After a brief biographical section of Ben Hogan from his struggles through childhood, becoming a professional golfer, his near-fatal auto accident and his desire to be a very private individual, all of which impacted him as a person and later his public image, the rest of the book is anecdotes, personal relationships and life experiences that reveal the non-public side of the man. It is structured to look into the various aspects of disparity from his public image, including chapters on— “The Kinder, Gentler Ben Hogan”, “Toofies”, “Hogan’s Presence on a Golf Course”, “Hogan’s Sense of Humor”, “Hogan & His Shag Boys.”
The first portion of the subchapter “Max, Duffer and Buster” was used in January 2002 as the basis for one of Paul Harvey’s “The Rest of the Story” radio episodes. After confirming that was the basis for the episode Paul Harvey’s office sent Tim a tape of the program.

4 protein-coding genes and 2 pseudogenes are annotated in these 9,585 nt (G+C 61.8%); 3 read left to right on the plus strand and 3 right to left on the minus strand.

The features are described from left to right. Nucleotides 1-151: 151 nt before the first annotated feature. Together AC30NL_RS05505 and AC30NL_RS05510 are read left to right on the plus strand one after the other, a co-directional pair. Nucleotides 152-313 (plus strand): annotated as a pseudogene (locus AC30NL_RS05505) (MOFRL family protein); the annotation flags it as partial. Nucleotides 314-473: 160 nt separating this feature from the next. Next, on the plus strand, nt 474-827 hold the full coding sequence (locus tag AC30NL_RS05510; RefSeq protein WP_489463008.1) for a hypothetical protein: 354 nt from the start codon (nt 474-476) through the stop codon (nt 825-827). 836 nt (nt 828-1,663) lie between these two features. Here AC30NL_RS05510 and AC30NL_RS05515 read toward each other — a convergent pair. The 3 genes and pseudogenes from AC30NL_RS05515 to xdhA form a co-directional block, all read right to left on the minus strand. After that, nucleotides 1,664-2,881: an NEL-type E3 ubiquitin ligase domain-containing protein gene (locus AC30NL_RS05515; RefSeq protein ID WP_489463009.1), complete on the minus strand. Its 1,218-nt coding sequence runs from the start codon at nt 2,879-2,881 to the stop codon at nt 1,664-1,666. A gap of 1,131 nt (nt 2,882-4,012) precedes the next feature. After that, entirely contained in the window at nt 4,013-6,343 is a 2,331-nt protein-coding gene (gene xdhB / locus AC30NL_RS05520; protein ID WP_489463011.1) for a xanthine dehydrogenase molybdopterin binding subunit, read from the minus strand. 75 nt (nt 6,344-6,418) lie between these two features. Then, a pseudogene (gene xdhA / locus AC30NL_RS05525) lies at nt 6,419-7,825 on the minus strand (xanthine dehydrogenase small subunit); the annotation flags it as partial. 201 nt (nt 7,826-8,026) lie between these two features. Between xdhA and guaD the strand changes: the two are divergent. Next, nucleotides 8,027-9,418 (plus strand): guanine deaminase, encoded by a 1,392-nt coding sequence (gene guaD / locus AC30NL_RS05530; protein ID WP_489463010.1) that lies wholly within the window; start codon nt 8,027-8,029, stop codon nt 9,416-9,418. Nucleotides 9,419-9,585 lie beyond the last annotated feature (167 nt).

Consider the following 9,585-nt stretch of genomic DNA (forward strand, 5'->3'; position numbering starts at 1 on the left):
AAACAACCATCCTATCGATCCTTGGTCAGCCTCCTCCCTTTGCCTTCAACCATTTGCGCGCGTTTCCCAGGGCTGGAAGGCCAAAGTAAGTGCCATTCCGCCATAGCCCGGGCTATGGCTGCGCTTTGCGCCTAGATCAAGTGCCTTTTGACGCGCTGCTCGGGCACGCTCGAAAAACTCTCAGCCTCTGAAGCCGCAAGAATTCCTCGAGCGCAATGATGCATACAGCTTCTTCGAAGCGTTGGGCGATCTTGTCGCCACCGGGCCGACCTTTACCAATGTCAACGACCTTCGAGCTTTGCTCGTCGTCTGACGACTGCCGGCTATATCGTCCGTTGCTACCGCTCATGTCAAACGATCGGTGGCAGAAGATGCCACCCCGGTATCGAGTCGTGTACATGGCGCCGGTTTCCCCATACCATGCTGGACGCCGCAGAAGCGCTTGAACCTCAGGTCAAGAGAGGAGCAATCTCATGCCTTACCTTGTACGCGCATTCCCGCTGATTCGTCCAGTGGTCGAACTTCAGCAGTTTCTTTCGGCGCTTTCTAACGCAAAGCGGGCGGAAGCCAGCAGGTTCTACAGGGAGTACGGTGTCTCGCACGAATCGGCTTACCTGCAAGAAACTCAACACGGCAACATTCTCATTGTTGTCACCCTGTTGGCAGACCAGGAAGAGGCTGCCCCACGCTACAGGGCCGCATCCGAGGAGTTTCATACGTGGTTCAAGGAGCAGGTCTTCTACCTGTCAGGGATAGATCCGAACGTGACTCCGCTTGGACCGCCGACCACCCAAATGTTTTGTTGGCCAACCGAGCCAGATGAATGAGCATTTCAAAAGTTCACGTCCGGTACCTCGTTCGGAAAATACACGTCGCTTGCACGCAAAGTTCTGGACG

First printing vs. Second printing
After a very limited print run of the book, Ben Hogan: The Myths Everyone Knew, The Man No One Knew, the author changed publishers. The original 1st printing of the book had not been launched into the bookstores or on Amazon. The remaining limited quantity of 1st printing books is available only through the author.
The new publisher Triumph books, recommended a few changes. The author agreed, the changes were made and that book is now available at bookstores and on Amazon.com. Here are the differences—
- The cover – the photo on page 282 of the 1st printing was used for the cover.
- The 1st “Knew” in the title was changed to “Knows” – the new title Ben Hogan: The Myths Everyone Knows, The Man no One Knew.
- Numerical page numbering of second printing begins with Chapter 1 vs. the “Introduction” in the 1st printing — a 14 page difference.
- The author inserted a note under the U.S. Open photo (pg. 266 of 1st printing) that reads “NOTE: While public information throughout the years has called this Hogan’s famous 1-iron shot, others, have said otherwise. Even Ben Hogan in his 1957 book, Five Lessons: The Modern Fundamentals of Golf, said on page 13, ‘I went with a 2-iron…’” The note in the book on page 251 noting this change should reference page 252 not 266.